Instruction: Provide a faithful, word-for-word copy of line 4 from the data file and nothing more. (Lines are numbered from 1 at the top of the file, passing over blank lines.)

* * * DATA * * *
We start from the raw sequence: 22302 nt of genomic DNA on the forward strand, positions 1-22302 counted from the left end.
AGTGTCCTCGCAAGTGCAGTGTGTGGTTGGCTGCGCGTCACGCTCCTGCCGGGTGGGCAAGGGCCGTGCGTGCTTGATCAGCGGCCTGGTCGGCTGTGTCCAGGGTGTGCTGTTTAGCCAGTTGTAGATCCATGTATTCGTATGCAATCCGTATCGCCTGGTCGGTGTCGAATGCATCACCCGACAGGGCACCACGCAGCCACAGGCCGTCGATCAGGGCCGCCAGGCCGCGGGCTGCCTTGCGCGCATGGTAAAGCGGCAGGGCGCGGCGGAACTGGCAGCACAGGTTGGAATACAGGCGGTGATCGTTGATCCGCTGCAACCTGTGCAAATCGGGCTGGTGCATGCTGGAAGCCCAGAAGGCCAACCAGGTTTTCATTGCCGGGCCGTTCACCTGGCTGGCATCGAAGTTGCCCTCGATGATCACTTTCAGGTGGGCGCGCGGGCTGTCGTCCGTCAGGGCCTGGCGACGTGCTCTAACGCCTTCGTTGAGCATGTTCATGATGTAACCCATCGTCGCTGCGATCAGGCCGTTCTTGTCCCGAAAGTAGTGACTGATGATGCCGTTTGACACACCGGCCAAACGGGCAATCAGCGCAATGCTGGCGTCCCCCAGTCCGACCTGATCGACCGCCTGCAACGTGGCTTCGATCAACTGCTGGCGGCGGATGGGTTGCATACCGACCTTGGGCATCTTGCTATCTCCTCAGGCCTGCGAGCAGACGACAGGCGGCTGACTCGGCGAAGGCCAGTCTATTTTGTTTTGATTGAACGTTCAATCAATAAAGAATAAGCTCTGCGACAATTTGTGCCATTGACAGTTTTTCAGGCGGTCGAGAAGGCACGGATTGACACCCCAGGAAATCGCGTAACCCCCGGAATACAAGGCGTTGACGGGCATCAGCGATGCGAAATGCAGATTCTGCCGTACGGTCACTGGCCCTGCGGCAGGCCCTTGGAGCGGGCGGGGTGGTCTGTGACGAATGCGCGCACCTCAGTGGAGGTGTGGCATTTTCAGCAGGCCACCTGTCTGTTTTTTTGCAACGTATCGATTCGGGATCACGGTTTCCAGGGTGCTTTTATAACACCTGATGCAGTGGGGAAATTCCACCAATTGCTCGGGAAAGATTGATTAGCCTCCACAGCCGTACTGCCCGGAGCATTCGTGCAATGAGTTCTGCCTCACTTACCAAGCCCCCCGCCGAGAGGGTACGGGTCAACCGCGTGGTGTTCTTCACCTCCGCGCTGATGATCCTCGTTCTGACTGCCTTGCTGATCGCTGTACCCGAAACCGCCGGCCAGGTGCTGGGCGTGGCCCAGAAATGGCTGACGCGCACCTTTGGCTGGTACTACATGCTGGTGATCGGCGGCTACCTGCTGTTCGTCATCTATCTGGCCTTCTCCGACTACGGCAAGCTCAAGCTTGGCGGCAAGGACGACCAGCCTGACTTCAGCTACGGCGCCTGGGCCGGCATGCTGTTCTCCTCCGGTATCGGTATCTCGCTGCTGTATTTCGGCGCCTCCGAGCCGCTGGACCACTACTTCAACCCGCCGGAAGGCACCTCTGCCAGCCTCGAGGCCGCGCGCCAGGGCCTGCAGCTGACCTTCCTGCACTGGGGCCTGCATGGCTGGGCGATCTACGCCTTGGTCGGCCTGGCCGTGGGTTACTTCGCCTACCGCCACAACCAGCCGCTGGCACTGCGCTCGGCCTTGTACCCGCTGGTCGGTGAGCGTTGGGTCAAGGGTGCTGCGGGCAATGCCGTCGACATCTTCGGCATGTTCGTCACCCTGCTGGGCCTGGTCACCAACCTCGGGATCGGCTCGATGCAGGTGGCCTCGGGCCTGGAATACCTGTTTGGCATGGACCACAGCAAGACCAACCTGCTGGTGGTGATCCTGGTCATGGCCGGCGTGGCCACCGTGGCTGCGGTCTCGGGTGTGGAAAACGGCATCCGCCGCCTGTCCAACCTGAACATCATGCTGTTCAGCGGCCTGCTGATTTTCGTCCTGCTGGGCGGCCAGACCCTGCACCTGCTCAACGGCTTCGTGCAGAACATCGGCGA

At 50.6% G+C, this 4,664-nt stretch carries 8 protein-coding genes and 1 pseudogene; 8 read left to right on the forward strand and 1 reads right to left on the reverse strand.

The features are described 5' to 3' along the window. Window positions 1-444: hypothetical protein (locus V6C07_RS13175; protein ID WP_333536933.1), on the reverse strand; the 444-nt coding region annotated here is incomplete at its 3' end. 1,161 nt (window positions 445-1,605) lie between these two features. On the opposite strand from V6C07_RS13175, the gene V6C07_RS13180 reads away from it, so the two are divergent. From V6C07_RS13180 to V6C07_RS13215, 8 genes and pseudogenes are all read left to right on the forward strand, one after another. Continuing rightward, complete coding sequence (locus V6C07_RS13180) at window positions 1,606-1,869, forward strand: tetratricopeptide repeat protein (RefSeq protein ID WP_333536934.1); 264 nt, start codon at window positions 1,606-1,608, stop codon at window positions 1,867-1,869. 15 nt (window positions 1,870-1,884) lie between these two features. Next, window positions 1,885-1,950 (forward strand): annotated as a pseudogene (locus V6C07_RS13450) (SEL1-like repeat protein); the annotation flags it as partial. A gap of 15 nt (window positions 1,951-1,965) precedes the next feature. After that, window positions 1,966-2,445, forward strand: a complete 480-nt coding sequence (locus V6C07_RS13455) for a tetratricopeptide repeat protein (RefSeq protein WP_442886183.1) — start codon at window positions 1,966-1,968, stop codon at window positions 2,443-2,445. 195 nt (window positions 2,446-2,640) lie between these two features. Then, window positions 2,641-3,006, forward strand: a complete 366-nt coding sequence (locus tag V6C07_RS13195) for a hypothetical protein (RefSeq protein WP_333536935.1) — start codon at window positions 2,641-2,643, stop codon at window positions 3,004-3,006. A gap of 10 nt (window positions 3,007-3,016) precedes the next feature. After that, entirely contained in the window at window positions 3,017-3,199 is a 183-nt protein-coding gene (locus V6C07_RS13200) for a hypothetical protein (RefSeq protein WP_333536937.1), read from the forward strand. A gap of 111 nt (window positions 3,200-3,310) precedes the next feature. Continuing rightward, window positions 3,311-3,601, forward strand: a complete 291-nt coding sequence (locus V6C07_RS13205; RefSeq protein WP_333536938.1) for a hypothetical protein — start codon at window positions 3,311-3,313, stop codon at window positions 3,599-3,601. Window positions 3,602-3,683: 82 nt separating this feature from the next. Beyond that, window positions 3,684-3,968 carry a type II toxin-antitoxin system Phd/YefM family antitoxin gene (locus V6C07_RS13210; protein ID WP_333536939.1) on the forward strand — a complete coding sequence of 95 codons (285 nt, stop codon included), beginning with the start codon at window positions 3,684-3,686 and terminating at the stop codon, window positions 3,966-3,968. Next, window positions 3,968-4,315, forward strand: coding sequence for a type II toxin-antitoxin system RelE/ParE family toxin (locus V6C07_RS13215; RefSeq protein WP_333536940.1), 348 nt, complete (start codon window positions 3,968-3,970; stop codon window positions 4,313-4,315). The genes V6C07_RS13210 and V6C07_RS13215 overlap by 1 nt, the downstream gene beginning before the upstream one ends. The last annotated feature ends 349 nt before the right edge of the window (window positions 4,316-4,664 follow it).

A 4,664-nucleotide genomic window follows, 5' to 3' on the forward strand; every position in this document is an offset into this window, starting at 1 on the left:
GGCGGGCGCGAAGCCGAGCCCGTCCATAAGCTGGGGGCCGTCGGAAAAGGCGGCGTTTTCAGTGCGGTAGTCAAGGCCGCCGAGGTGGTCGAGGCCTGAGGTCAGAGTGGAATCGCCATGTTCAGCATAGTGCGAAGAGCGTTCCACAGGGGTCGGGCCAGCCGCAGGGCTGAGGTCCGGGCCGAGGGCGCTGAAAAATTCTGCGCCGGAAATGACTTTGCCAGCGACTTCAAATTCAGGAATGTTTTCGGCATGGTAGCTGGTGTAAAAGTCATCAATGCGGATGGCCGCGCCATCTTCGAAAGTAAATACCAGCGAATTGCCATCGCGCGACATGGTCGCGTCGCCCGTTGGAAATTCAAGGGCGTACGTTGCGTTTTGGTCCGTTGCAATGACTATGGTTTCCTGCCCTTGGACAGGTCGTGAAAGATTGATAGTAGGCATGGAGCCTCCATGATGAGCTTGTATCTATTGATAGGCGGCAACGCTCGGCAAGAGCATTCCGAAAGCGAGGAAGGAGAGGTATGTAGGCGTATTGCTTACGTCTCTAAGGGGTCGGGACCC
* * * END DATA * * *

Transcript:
The features are described 5' to 3' along the window. Window positions 1-444: hypothetical protein (locus V6C07_RS13175; protein ID WP_333536933.1), on the reverse strand; the 444-nt coding region annotated here is incomplete at its 3' end. 1,161 nt (window positions 445-1,605) lie between these two features. On the opposite strand from V6C07_RS13175, the gene V6C07_RS13180 reads away from it, so the two are divergent. From V6C07_RS13180 to V6C07_RS13215, 8 genes and pseudogenes are all read left to right on the forward strand, one after another. Continuing rightward, complete coding sequence (locus V6C07_RS13180) at window positions 1,606-1,869, forward strand: tetratricopeptide repeat protein (RefSeq protein ID WP_333536934.1); 264 nt, start codon at window positions 1,606-1,608, stop codon at window positions 1,867-1,869. 15 nt (window positions 1,870-1,884) lie between these two features. Next, window positions 1,885-1,950 (forward strand): annotated as a pseudogene (locus V6C07_RS13450) (SEL1-like repeat protein); the annotation flags it as partial. A gap of 15 nt (window positions 1,951-1,965) precedes the next feature. After that, window positions 1,966-2,445, forward strand: a complete 480-nt coding sequence (locus V6C07_RS13455) for a tetratricopeptide repeat protein (RefSeq protein WP_442886183.1) — start codon at window positions 1,966-1,968, stop codon at window positions 2,443-2,445. 195 nt (window positions 2,446-2,640) lie between these two features. Then, window positions 2,641-3,006, forward strand: a complete 366-nt coding sequence (locus tag V6C07_RS13195) for a hypothetical protein (RefSeq protein WP_333536935.1) — start codon at window positions 2,641-2,643, stop codon at window positions 3,004-3,006. A gap of 10 nt (window positions 3,007-3,016) precedes the next feature. After that, entirely contained in the window at window positions 3,017-3,199 is a 183-nt protein-coding gene (locus V6C07_RS13200) for a hypothetical protein (RefSeq protein WP_333536937.1), read from the forward strand. A gap of 111 nt (window positions 3,200-3,310) precedes the next feature. Continuing rightward, window positions 3,311-3,601, forward strand: a complete 291-nt coding sequence (locus V6C07_RS13205; RefSeq protein WP_333536938.1) for a hypothetical protein — start codon at window positions 3,311-3,313, stop codon at window positions 3,599-3,601. Window positions 3,602-3,683: 82 nt separating this feature from the next. Beyond that, window positions 3,684-3,968 carry a type II toxin-antitoxin system Phd/YefM family antitoxin gene (locus V6C07_RS13210; protein ID WP_333536939.1) on the forward strand — a complete coding sequence of 95 codons (285 nt, stop codon included), beginning with the start codon at window positions 3,684-3,686 and terminating at the stop codon, window positions 3,966-3,968. Next, window positions 3,968-4,315, forward strand: coding sequence for a type II toxin-antitoxin system RelE/ParE family toxin (locus V6C07_RS13215; RefSeq protein WP_333536940.1), 348 nt, complete (start codon window positions 3,968-3,970; stop codon window positions 4,313-4,315). The genes V6C07_RS13210 and V6C07_RS13215 overlap by 1 nt, the downstream gene beginning before the upstream one ends. The last annotated feature ends 349 nt before the right edge of the window (window positions 4,316-4,664 follow it).